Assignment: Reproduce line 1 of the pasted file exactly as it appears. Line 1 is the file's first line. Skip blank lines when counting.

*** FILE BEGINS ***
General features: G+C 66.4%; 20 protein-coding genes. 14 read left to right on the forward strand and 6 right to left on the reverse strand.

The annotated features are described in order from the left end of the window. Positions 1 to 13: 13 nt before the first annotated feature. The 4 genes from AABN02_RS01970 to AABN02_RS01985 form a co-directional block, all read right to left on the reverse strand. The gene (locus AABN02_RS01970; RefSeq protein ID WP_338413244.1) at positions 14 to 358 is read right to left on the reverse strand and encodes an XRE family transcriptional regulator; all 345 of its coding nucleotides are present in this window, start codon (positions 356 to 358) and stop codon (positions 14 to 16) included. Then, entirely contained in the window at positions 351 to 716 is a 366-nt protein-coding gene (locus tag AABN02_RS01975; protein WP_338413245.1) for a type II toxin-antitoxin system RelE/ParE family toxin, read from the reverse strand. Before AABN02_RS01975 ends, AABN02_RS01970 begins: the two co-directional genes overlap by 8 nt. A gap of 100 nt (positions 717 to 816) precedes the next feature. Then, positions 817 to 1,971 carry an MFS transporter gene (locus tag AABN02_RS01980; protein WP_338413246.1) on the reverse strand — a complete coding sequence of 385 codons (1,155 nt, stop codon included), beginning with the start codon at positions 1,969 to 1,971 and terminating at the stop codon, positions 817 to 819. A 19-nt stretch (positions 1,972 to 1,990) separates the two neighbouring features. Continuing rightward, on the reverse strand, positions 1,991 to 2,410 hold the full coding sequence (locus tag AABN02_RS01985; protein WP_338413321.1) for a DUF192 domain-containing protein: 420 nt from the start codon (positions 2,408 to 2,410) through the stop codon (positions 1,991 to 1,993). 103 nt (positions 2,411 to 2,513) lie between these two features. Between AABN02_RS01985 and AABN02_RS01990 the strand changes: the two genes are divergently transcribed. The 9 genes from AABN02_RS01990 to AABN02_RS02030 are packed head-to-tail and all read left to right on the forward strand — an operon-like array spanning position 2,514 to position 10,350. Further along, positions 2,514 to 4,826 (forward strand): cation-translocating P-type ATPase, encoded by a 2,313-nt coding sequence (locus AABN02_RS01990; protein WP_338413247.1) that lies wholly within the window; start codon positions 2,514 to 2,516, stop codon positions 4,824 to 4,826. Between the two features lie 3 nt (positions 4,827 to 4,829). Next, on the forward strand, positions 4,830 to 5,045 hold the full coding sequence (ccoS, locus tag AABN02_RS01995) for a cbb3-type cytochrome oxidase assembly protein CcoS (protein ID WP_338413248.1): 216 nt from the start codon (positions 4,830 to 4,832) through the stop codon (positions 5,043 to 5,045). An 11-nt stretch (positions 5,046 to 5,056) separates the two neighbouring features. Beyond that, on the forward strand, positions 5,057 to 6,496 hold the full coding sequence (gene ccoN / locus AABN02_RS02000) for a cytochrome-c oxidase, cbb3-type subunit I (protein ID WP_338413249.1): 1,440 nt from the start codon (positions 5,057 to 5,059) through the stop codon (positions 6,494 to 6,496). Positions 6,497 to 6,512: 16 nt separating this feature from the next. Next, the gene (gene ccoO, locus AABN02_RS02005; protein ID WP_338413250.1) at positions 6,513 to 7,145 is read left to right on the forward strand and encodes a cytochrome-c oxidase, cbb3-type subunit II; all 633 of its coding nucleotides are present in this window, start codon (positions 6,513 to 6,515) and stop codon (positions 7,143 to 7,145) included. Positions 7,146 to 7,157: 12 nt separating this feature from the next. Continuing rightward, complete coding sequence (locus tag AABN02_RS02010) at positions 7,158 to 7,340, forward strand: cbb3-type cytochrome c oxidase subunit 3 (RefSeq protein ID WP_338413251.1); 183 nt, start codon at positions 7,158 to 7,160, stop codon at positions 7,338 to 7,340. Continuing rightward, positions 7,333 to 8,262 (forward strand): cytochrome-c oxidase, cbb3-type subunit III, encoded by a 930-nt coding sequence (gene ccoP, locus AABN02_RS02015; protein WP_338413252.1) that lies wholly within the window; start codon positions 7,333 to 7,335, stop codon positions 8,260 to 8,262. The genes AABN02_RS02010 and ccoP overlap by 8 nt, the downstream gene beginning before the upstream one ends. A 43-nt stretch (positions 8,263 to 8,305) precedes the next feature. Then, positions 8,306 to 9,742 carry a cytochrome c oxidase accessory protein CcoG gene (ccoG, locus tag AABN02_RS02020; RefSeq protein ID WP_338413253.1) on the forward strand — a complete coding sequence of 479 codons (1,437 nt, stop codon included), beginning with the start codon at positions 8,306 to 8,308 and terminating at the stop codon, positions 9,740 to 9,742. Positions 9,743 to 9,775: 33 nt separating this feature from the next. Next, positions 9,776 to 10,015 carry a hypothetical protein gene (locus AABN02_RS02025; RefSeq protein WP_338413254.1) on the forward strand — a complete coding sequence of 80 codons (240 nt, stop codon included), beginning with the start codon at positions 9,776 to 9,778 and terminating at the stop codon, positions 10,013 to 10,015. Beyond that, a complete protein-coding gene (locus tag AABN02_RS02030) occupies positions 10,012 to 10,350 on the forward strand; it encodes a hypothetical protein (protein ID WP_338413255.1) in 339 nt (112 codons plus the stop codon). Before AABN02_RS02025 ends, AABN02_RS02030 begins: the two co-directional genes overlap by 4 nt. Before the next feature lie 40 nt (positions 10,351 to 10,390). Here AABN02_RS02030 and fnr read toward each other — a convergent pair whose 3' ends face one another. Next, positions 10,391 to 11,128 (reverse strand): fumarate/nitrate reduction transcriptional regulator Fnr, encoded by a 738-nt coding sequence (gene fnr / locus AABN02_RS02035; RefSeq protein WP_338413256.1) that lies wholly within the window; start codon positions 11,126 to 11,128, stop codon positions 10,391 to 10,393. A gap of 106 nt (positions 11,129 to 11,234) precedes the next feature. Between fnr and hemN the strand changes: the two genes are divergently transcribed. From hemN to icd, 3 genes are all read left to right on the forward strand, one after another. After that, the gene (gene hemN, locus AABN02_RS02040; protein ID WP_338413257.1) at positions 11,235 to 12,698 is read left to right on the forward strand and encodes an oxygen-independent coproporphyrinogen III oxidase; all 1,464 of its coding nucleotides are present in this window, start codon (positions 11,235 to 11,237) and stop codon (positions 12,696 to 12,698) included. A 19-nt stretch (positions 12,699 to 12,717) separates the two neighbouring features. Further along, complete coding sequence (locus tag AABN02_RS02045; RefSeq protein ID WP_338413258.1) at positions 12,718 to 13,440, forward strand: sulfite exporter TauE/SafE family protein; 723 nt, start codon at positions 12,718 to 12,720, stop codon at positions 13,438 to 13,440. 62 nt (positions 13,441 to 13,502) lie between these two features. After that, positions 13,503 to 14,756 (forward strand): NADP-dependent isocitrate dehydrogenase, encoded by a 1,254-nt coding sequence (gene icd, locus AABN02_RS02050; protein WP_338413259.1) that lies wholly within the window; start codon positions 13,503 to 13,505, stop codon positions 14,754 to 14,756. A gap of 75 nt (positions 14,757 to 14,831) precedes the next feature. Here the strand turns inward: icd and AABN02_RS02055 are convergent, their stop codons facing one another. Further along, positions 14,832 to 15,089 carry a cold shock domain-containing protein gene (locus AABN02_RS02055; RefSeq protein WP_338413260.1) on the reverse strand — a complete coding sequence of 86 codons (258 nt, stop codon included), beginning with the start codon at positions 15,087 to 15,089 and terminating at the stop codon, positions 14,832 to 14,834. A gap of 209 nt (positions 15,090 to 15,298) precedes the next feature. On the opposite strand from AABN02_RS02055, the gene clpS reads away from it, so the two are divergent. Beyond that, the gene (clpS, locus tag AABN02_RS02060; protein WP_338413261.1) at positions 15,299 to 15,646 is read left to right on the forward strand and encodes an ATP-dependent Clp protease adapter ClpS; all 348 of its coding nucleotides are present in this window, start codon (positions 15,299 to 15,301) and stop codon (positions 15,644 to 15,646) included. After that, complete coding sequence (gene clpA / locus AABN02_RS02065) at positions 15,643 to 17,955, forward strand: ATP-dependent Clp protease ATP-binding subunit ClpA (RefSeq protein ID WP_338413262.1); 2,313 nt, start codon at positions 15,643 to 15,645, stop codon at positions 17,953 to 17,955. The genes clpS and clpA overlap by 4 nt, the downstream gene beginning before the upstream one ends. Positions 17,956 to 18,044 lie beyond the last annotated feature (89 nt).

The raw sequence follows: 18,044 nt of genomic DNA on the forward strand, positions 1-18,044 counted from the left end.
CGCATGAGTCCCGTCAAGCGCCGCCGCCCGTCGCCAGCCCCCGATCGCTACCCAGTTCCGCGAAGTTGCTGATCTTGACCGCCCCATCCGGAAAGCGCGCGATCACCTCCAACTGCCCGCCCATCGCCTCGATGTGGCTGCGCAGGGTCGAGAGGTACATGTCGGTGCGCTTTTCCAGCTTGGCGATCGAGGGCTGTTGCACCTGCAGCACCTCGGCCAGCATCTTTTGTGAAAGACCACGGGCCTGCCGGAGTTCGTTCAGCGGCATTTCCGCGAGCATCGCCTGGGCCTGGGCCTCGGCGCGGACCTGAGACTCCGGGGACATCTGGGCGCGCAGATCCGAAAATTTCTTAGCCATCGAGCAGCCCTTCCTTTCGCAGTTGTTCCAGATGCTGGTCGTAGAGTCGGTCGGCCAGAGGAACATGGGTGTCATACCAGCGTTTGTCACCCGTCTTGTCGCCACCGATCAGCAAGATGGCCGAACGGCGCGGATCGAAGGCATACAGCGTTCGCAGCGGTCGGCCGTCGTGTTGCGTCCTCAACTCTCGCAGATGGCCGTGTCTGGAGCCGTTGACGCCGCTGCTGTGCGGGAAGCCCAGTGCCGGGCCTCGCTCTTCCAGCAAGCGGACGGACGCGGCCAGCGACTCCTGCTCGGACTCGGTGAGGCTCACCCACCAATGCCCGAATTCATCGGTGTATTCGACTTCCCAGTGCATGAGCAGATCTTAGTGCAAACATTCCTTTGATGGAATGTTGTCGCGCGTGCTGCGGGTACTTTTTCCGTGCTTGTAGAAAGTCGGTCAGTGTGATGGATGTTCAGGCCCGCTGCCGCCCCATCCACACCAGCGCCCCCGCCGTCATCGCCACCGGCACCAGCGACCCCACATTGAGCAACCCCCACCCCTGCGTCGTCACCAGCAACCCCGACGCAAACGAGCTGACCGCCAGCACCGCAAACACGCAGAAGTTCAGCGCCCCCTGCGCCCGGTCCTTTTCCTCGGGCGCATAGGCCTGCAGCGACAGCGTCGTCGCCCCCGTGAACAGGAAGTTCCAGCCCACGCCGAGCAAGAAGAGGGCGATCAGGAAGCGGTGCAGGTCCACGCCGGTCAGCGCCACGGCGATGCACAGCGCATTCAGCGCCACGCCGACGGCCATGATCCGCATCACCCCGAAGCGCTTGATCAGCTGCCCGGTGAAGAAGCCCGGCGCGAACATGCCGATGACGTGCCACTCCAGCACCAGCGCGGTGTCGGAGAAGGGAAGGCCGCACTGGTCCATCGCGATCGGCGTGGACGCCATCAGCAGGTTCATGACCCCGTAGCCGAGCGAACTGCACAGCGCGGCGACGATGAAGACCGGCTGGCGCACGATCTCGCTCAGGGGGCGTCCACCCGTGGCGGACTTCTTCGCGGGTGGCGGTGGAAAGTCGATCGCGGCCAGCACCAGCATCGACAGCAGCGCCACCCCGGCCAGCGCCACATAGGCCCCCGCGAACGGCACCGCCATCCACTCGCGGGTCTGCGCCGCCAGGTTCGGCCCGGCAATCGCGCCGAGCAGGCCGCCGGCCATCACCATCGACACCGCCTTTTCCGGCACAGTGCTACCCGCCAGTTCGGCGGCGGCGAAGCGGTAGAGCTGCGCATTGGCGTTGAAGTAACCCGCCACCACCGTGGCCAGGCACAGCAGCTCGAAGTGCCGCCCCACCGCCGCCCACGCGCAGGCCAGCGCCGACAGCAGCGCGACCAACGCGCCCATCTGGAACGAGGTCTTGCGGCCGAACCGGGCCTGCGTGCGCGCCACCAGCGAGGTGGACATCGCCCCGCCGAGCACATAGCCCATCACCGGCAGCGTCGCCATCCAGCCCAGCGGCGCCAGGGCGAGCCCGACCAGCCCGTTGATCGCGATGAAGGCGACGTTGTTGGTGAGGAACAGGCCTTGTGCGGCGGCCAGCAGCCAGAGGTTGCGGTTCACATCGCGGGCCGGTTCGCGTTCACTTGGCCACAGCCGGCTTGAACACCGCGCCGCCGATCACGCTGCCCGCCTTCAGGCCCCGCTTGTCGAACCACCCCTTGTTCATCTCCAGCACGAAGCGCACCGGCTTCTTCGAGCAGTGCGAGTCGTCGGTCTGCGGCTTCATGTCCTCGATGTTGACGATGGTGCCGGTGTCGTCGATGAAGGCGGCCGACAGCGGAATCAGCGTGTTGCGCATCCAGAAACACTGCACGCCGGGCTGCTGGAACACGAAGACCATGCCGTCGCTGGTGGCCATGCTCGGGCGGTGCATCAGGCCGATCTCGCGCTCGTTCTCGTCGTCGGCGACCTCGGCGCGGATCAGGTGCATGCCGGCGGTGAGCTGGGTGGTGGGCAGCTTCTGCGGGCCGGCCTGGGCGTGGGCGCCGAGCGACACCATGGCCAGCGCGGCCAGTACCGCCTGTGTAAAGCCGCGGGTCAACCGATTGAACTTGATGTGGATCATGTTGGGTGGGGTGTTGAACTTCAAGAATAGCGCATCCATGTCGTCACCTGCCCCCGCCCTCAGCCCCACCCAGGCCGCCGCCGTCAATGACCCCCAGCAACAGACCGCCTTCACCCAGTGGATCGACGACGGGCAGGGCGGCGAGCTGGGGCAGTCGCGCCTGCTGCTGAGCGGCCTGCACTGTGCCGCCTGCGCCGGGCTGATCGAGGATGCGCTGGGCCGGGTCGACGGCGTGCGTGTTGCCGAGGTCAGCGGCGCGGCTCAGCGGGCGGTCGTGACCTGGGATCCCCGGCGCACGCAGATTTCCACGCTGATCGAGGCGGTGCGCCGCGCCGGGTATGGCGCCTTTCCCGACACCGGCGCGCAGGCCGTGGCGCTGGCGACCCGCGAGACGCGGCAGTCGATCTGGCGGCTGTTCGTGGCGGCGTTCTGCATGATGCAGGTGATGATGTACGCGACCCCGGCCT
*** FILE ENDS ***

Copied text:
General features: G+C 66.4%; 20 protein-coding genes. 14 read left to right on the forward strand and 6 right to left on the reverse strand.